# 11.3.1: Autonomous systems

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Using only autonomous navigation systems, the most advanced navigation technique to be used is dead reckoning. As shown in Section 11.1, the dead reckoning consist in predicting the future position of the aircraft based on the current position, velocity, and course. Obviously, a reference (or initial) position of the aircraft must be known. In order to determine this reference position, different means can be utilized, e.g., observing a point near the aircraft which position is known (very rudimentary), the observation of celestial bodies (also rudimentary), or the use of the so-called autonomous systems, which are also able to determine the velocity and course of the aircraft.

The two principal autonomous systems are:

- The Doppler radar.
- The Inertial Navigation System (INS).

**Doppler radar:** A Doppler radar is a specific radar that makes use of the Doppler effect to calculate the velocity of a moving object at some distance. It does so by beaming a microwave signal towards the target, e.g., a flying aircraft, and listening its reflection. Once the reflection has been listened, it is treated analyzing how the frequency of the signal has been modified by the object’s motion. This variation gives direct and highly accurate measurements of the radial component of a target’s velocity relative to the radar.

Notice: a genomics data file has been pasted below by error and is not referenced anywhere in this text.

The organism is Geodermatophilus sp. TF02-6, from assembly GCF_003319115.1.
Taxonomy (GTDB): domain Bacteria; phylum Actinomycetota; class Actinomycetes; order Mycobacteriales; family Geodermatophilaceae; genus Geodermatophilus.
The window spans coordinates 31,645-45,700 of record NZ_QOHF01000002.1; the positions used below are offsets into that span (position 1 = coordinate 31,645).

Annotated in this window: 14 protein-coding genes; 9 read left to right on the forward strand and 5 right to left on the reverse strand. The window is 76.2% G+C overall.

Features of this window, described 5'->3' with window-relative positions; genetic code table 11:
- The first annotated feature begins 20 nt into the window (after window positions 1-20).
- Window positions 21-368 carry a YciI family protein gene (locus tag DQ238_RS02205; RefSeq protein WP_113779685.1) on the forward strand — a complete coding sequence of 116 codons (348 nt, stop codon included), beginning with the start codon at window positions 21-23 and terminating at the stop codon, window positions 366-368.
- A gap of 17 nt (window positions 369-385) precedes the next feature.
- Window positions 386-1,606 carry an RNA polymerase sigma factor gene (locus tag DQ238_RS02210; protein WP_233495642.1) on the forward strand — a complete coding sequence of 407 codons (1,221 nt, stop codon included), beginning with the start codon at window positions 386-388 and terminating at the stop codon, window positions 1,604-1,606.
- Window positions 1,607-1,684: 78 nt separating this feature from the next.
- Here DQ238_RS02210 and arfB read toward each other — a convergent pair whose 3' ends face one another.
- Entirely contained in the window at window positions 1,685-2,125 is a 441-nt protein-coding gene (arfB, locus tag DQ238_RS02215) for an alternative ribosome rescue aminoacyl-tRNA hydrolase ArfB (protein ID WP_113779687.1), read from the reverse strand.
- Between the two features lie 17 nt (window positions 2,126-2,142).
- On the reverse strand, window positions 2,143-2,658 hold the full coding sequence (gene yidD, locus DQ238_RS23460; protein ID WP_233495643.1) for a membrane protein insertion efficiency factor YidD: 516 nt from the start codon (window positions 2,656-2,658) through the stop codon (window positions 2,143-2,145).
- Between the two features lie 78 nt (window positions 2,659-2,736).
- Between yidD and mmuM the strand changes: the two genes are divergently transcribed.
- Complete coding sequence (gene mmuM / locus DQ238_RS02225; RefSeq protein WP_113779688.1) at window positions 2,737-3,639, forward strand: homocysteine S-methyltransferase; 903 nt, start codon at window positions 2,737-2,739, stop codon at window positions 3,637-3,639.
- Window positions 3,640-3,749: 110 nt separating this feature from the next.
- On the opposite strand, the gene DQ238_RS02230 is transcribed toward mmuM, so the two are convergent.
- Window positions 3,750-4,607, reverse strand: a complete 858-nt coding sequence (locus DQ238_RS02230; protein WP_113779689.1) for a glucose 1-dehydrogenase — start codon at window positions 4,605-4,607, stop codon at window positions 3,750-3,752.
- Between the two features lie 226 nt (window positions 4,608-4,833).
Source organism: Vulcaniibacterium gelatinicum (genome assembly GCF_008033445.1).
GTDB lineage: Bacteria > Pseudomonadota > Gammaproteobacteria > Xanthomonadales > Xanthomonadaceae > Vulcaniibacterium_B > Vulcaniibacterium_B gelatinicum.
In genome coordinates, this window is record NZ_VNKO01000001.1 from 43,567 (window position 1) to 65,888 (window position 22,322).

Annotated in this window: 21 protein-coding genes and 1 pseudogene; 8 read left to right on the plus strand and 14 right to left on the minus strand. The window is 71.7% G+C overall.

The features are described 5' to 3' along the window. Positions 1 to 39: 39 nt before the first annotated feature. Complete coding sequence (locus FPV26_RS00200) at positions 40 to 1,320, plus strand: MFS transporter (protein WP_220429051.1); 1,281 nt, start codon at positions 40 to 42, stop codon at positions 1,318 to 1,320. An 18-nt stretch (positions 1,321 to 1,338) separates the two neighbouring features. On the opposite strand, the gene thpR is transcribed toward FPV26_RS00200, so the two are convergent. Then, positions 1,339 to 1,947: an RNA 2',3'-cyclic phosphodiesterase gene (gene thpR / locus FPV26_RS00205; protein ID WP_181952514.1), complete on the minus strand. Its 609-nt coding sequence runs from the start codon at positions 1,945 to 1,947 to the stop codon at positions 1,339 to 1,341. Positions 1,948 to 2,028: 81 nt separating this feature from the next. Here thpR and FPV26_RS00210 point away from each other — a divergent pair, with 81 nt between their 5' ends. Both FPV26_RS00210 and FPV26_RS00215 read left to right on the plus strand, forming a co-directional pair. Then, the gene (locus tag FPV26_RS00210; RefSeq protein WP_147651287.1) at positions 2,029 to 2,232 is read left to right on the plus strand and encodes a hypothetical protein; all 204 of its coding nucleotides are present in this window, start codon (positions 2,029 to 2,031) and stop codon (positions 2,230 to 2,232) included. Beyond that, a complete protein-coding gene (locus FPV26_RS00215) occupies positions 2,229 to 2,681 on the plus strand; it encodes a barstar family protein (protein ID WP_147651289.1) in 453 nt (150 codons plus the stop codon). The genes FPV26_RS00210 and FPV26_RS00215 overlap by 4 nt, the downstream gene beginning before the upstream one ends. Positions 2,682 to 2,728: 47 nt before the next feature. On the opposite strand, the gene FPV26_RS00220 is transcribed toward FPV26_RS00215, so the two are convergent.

Figure 11.3: Doppler effect: change of wavelength caused by motion of the source. © User:Tkarcher / Wikimedia Commons / CC-BY-SA-3.0.

Figure 11.4: Scheme of an Inertial Navigation System (INS). The output refers to position, attitude, and velocity.

**Inertial navigation system (INS):** An inertial navigation system (INS) includes at least a computer and a platform or module containing accelerometers, gyroscopes, or other motion-sensing devices. The later is referred to as Inertial Measurement Unit (IMU). The computer performs the navigation calculations. The INS is initially provided with its position and velocity from another source (a human operator, a GPS satellite receiver, etc.), and thereafter computes its own updated position and velocity by integrating information received from the motion sensors. Figure 11.4 illustrates it schematically. The advantage of an INS is that it requires no external references in order to determine its position, orientation, or velocity once it has been initialized. On the contrary, the precision is limited, specially for long distances. There are two fundamental inertial navigation systems:

- stable platform systems (aligned with the global reference frame)
- and strap-down systems (aligned with the body frame).

Gyroscopes measure the angular velocity of the aircraft in the inertial reference frame (for instance, the earth-based reference frame). By using the original orientation of the aircraft in the inertial reference frame as the initial condition and integrating the angular velocity, the aircraft’s orientation (attitude) can be known.